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Business Q&A

Starting a small business -- J.L.Wilson

'Business owners need to be free to run their businesses'

Personal File:

J. L. Wilson, 27, is the state director of the National Federation of Independent Businesses/Oregon. The Grants Pass High and Willamette University graduate lives in Keizer with his wife, Heather, and 10-month-old daughter, Abigail.

Is this a good time to go into business, compared to five or 10 years ago. Why or why not?

In my estimation, it's about the same. Historically, most business start-ups occur when there is a downturn in the economy. When the economy is sluggish and jobs aren't as plentiful, people tend to see the merits of being self-employed.

Now, is this a good time to start a business? Yes and no. Yes, because interest rates are low and I believe there are some real niches to fill in the economy. No, because people are tighter with their dollars than they were just a year ago and I don't think we're close enough to an economic recovery.

But the bottom line is that starting a small business is an uphill battle. Well over 80 percent of all small businesses fail no matter if the economy is good or bad. The right person with the right idea and a precise plan will always have an advantage.

Forbes Magazine listed this area as the No. 2 small-town location for business in the country. What stands out about the small business environment here?

I've always appreciated Southern Oregon for its business-friendly attitudes. The citizens and elected officials in Medford/Southern Oregon are much more connected with and have a greater appreciation for their business owners than the folks in more urban areas.

I think that is reflected in the rankings. Basically, I think it comes down to one thing: Business owners need to be free to run their businesses as they see fit. Where that freedom exists, prosperity will follow. But that freedom can be crushed under the weight of over-taxation, regulation and litigation. I think there is an inherent recognition of that principle in Medford. Combined with an educated labor pool and a decent infrastructure, it's an unbeatable combination that in part explains why Medford is regarded so highly.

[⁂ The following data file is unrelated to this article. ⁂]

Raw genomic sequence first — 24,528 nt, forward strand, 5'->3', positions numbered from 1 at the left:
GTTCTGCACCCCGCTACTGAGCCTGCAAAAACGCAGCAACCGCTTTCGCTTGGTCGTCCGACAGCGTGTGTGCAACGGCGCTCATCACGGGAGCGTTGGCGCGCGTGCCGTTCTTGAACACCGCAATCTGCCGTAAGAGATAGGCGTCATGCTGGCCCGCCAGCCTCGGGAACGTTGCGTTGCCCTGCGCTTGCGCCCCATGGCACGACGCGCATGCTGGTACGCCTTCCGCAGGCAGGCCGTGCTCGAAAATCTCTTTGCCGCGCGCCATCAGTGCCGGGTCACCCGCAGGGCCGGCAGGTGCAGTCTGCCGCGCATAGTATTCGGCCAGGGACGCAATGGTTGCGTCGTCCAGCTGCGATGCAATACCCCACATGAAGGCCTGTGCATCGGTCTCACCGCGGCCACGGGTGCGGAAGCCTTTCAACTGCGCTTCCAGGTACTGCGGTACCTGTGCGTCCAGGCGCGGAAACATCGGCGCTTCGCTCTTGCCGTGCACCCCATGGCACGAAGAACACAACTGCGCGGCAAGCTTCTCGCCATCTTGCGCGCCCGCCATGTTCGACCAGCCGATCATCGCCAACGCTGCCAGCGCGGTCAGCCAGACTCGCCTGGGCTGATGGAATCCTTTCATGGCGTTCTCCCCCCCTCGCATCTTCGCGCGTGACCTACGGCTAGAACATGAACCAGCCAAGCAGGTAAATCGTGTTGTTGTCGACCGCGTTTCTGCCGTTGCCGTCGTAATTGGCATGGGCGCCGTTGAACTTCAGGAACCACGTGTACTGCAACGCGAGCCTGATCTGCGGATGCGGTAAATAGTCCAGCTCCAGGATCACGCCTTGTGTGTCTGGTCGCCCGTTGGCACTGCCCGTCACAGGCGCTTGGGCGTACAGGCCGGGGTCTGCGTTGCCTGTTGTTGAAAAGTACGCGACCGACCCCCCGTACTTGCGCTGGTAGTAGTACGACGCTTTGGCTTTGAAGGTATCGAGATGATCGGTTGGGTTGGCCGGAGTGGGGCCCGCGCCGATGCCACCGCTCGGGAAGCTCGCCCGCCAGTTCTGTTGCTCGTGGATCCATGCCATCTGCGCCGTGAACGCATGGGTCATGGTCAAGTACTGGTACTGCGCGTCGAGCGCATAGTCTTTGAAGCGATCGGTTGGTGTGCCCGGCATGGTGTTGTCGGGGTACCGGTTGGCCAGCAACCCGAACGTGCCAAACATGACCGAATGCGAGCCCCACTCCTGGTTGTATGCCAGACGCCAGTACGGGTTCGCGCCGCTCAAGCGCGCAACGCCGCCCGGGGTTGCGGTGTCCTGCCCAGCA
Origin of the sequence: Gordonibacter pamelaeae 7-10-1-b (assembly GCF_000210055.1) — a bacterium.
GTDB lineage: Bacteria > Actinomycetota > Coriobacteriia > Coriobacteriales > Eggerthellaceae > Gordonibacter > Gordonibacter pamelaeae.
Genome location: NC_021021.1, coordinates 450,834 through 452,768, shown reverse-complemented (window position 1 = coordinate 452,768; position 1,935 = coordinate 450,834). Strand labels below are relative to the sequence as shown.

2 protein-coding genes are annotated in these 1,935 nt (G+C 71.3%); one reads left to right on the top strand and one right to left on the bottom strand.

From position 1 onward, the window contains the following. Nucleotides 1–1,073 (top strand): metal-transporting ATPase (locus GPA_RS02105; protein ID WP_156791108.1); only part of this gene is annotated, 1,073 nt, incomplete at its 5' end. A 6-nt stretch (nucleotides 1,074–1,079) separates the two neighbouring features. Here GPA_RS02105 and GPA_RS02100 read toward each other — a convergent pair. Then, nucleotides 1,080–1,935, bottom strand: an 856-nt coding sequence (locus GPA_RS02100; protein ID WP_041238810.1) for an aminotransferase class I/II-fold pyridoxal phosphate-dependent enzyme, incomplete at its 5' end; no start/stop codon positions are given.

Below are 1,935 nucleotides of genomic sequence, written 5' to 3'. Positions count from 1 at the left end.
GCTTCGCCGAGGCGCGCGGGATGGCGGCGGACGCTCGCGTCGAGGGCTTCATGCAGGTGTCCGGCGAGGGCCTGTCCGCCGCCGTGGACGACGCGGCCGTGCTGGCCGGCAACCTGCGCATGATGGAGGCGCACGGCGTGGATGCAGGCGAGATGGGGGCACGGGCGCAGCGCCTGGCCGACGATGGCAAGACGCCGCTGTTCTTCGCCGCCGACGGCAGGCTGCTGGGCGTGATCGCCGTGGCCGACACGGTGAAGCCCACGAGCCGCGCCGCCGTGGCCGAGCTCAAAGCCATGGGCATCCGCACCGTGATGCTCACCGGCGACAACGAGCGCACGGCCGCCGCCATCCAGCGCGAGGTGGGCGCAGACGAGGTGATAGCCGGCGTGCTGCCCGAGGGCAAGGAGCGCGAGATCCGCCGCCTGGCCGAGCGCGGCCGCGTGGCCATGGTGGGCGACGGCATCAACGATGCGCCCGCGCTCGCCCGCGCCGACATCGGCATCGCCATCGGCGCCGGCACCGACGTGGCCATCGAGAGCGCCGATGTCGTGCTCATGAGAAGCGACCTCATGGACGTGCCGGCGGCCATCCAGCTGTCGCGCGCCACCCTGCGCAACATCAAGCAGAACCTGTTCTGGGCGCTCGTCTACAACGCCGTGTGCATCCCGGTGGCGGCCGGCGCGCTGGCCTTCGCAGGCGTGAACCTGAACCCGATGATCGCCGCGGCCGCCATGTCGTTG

What two things could Congress do in the near future to make small business more viable?

This is rather subjective, but I would probably include health care and regulatory fairness for small business. In terms of health care, small employers are being priced right out of the market. Congress would do well to pass a national Association Health Plan (AHP) law to let small business band together across the country to finally enjoy some purchasing clout. This would likely have a dramatic impact on reducing premiums.

Since regulation costs eat up about 20 cents for every dollar of revenue for a small business, Congress needs to ease the regulatory burden on small business. This can be helped by overhauling OSHA and the EPA to emphasize employer assistance instead of punitive enforcement. It can be done by strengthening the Small Business Regulatory Enforcement Fairness Act. It can be done by giving small businesses a one-time penalty waiver for paperwork violations.

What issues would you like to see candidates for the Oregon Legislature debate during the 2002 campaign?

The state budget. We hear so much about how the state is going "in the hole" due to lack of tax revenue. Yet every session, state budgets have increased by double-digits. These are higher increases than most families enjoy.

The good thing about a perceived budget crisis is that it promotes honest, philosophical discussion about money, taxes, and budget issues. How much do we want to be taxed? What is the level of service we expect from the state? Just how efficient is state government? Is the money being spent wisely? Should a reduction in the rate of increase really be called a "cut"? These are all questions that will be brought into focus more than ever before.

As an advocate for small business, my job will be to argue against tax increases on individuals or small business, especially in light of a struggling economy.

How and when will Southern Oregon feel the effects of the Portland metropolitan area's financial malaise?

I don't gauge that Portland is in any worse shape than any other metropolitan area. Everyone is having a hard time right now.

Southern Oregon will feel the effects to the extent that the two economies are intertwined. To the extent that Portland provides tourists, or to the extent that Portland is a purchaser of goods and services from Southern Oregon, then Southern Oregon will suffer some hardship in connection with those industries.

When those effects will be felt is anyone's guess. Usually there is some lag time, but I would say that if the effects aren't being felt right now, then perhaps Southern Oregon is sufficiently insulated from the Portland economy.

To suggest a subject for this column, please contact business reporter Greg Stiles at 776-4463 or e-mail